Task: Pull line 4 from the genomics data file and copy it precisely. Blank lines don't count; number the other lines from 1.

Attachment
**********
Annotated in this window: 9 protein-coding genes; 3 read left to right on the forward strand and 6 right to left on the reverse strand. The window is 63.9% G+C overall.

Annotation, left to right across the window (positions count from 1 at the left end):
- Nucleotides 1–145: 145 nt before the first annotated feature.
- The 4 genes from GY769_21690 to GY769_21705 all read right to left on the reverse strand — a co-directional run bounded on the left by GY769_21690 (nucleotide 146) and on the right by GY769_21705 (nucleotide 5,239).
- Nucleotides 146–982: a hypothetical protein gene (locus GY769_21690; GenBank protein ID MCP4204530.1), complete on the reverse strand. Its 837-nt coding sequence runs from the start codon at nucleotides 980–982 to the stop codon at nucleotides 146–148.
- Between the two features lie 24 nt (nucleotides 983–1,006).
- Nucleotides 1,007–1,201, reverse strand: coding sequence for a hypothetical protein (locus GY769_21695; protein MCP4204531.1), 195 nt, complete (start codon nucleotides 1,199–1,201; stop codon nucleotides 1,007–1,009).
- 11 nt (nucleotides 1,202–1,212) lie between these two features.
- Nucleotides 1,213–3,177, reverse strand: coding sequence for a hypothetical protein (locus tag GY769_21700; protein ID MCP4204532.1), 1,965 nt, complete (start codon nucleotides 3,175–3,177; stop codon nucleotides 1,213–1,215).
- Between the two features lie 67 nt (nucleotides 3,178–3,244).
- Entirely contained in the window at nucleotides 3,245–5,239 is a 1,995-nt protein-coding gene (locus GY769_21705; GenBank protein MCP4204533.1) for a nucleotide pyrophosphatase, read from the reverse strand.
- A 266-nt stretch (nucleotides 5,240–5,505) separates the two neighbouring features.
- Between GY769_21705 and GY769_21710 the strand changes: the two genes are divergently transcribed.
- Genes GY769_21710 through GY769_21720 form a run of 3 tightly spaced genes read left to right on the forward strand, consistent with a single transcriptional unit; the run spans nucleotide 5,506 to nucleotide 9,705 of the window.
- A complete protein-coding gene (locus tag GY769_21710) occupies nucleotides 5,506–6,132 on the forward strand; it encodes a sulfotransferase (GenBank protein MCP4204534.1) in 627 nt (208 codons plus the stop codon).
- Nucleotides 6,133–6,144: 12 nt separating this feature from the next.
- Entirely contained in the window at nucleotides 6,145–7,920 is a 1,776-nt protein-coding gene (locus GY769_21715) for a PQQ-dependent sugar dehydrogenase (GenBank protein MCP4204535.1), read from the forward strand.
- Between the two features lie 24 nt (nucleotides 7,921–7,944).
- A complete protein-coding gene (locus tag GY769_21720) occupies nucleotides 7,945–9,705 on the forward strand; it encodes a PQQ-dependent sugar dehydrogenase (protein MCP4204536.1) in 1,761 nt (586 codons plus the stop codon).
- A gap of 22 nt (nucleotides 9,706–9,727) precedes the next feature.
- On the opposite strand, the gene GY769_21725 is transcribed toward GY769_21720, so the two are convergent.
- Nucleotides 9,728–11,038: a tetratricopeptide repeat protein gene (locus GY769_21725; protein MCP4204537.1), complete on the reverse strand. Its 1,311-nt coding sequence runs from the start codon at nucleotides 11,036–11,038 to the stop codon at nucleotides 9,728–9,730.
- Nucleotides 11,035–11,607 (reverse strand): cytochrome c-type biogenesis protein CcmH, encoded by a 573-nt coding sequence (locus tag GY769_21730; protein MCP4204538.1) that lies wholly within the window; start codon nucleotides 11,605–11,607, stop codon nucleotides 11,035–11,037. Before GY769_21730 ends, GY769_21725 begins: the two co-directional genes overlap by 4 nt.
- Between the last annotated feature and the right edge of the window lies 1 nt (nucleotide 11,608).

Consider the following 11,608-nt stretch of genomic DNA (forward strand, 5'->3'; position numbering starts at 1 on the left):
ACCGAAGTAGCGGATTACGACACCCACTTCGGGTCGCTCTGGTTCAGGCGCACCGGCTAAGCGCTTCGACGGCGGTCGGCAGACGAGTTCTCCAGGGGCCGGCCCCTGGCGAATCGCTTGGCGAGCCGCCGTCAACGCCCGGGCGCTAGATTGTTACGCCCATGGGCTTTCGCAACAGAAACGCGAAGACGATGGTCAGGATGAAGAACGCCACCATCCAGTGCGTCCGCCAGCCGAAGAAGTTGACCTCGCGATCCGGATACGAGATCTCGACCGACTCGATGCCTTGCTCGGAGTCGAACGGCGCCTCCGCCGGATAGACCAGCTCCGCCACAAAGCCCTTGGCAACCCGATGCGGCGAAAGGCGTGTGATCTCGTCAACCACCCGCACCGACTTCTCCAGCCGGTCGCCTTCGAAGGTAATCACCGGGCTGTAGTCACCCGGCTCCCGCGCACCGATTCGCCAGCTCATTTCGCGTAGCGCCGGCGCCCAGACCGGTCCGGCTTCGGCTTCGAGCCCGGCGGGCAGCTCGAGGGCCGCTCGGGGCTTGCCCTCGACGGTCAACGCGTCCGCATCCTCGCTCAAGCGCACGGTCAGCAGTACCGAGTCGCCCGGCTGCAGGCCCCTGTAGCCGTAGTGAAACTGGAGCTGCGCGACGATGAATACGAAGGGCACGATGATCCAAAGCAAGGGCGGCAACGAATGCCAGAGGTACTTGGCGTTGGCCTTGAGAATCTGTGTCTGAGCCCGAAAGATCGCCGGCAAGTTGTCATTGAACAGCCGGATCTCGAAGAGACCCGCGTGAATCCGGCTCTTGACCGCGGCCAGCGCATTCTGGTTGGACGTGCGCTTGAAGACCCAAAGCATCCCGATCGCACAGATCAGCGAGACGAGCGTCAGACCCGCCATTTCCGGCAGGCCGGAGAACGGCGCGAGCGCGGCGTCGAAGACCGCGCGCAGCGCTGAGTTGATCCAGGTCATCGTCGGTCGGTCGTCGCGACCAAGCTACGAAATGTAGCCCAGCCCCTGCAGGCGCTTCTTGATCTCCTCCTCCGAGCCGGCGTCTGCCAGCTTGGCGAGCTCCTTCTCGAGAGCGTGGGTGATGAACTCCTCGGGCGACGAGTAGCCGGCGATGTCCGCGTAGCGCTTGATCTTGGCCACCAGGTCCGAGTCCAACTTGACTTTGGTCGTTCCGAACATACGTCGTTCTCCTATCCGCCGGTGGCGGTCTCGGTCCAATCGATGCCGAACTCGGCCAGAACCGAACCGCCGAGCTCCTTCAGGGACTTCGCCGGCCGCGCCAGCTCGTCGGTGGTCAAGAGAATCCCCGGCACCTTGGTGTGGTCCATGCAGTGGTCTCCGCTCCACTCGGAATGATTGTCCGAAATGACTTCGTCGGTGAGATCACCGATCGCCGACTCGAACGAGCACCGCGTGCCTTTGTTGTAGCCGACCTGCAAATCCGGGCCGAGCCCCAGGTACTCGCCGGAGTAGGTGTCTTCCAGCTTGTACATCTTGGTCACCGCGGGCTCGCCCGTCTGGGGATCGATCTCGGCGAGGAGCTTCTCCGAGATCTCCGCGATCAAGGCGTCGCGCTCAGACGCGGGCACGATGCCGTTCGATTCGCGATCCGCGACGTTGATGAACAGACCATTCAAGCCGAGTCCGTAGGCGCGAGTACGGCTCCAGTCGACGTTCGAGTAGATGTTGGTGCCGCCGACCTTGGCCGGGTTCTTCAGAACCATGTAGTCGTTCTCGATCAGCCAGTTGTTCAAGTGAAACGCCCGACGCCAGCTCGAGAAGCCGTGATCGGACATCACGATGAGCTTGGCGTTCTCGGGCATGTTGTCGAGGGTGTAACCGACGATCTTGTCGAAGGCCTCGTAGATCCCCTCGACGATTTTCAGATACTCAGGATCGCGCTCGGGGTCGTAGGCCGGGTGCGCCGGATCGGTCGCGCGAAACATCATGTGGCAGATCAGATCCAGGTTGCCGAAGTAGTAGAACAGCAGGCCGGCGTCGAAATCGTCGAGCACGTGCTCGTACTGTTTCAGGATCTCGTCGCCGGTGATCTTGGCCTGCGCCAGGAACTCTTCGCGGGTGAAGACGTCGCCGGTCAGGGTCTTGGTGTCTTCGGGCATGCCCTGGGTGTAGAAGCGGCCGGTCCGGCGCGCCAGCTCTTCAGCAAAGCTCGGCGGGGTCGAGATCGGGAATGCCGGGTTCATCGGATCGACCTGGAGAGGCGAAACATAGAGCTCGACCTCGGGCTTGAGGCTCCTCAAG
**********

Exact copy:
- The 4 genes from GY769_21690 to GY769_21705 all read right to left on the reverse strand — a co-directional run bounded on the left by GY769_21690 (nucleotide 146) and on the right by GY769_21705 (nucleotide 5,239).